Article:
GOd didn't answer JOb.
The majority of the chapters in the Book of Job deal with Job’s one question: Why did this happen to me? Job had done nothing wrong. He had defended righteousness and opposed sin. Why, then, were all his children killed, all his possessions stolen, and all his health taken away?
At the end of the book, God never really answers Job. His response basically comes down to, “I am God.” Some people have interpreted this to be the snobby response of an arrogant, capricious god who dislikes being questioned. I don’t think this is the case, because it is utterly inconsistent with the rest of Scripture. I see a God who loves intensely, to the point of embracing immeasurable pain and humiliation to save us the same fate. That’s not the response of a god who maintains his own superiority.
I’m still puzzled by God’s response to Job. He doesn’t say, “Your pain is purposeful, and is accomplishing some great spiritual work in you that would be possible no other way.” He doesn’t say, “Your pain is meant to be an example to future generations of Christian sufferers.” He doesn’t even tell Job that his suffering is a result of a conversation between Himself and the devil.
I think Christians spend too much time trying to interpret why God seems so unfair to Job. I just accept that He did what He did, and that He ultimately rewarded Job’s faithfulness. In a way, that’s all I'm called to do when I question my own suffering. I accept that God is Who He is, and that He is a rewarder of those who seek Him.
God didn't answer Jesus.
Jesus cried with all the breath he could muster, as he slowly strangled on the cross: “My God, my God, why have You forsaken me?”
I don’t think Jesus said this just because it was prophesied that He would say this, or because it would demonstrate His agony. I think He cried it from the depths of His being. In all of time, He had never been abandoned by His Father, the one He loved most. He had never done anything to deserve rejection, but had obeyed perfectly. It was a real question: Why have You forsaken me?
And God did not answer Him. Jesus died utterly alone. The fact that Jesus knew this would happen, that the salvation of the world required this, did not lessen the horrific reality of Jesus’ worst nightmare coming true. And God would not even give the comfort or reassurance of an answer. God did not answer His only Son, in the midst of His Son’s greatest suffering.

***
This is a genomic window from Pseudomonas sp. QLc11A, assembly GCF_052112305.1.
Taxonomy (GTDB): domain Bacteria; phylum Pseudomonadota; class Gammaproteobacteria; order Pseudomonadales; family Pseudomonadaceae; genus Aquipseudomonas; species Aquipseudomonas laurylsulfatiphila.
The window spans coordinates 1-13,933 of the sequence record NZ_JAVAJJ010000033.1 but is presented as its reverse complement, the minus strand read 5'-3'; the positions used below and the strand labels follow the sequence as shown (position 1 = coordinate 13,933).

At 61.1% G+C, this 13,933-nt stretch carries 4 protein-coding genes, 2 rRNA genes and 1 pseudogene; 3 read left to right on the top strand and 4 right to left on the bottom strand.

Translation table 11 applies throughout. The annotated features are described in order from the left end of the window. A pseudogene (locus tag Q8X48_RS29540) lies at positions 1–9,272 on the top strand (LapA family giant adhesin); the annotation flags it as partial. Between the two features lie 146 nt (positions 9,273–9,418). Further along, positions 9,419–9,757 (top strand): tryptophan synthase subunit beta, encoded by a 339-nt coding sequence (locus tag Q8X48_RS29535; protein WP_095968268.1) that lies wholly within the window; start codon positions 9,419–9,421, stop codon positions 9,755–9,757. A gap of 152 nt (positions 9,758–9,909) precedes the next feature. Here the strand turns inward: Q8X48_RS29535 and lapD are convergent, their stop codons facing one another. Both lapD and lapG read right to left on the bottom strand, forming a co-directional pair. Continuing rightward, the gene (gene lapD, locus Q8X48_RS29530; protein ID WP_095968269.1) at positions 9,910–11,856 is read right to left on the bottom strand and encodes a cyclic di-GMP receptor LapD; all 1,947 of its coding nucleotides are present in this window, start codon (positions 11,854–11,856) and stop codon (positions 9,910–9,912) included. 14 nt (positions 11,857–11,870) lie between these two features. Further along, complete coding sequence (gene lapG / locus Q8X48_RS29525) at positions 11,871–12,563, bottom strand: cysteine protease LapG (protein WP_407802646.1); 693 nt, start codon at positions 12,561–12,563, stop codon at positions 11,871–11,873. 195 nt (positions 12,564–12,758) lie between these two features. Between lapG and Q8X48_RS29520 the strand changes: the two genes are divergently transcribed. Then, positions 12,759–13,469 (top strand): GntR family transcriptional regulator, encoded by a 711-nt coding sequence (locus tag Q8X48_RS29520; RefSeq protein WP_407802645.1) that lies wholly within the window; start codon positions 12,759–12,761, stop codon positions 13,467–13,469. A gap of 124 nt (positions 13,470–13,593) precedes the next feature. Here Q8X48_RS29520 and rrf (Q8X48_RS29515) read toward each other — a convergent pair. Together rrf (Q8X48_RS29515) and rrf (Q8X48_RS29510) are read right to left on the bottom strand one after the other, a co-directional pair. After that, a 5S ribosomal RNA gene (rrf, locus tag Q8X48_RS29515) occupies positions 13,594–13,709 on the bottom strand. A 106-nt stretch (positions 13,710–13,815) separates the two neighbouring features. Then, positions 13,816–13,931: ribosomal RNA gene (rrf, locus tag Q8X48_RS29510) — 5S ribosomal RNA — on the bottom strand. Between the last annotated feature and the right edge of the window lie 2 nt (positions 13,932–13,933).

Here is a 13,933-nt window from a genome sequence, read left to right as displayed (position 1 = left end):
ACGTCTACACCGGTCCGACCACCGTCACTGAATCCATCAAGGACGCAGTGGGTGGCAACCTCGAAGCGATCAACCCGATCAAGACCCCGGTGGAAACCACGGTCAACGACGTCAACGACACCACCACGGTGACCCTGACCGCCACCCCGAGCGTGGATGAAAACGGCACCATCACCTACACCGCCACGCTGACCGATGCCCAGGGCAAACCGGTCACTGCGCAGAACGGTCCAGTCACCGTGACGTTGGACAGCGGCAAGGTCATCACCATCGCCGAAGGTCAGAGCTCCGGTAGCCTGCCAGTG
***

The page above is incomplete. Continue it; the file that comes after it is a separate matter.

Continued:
It’s mind-boggling to me. If the story ended there, the injustice of it would boil the blood of the mildest person. But the whole story tells, not of injustice, but of perfect justice; not of mercilessness, but of infinite mercy. God’s silence was somehow part of a plan to save millions of souls.
GOd doesn't owe me answers.
If God would not answer Job, the most righteous man of his day, and if God would not answer His Son, the one He loved best, then who am I to expect answers? If He gives an answer, I can be glad. If He does not give an answer, He has not treated me differently than He has treated others whom He loves.
Perhaps there will be no explanations this side of Heaven. I don’t deny that that can be immensely frustrating at times. But when God does not answer the questions of Job or Jesus, the Scripture records that God’s actions ultimately respond with faithfulness, love, and mercy. The question “Why?” is always answered with “I love you.”
So when God is silent, I always come back to the assurance that God is good (Matthew 19:17), that He is relentlessly for me (Romans 8:31), and that He loves me (Romans 5:8).
His Word is never silent on those points.
None of my life has gone the way it was "supposed to go," but I don't love my life any less because of the hardships and new directions. I see so much unexpected good in it, and I want others to see the good in theirs.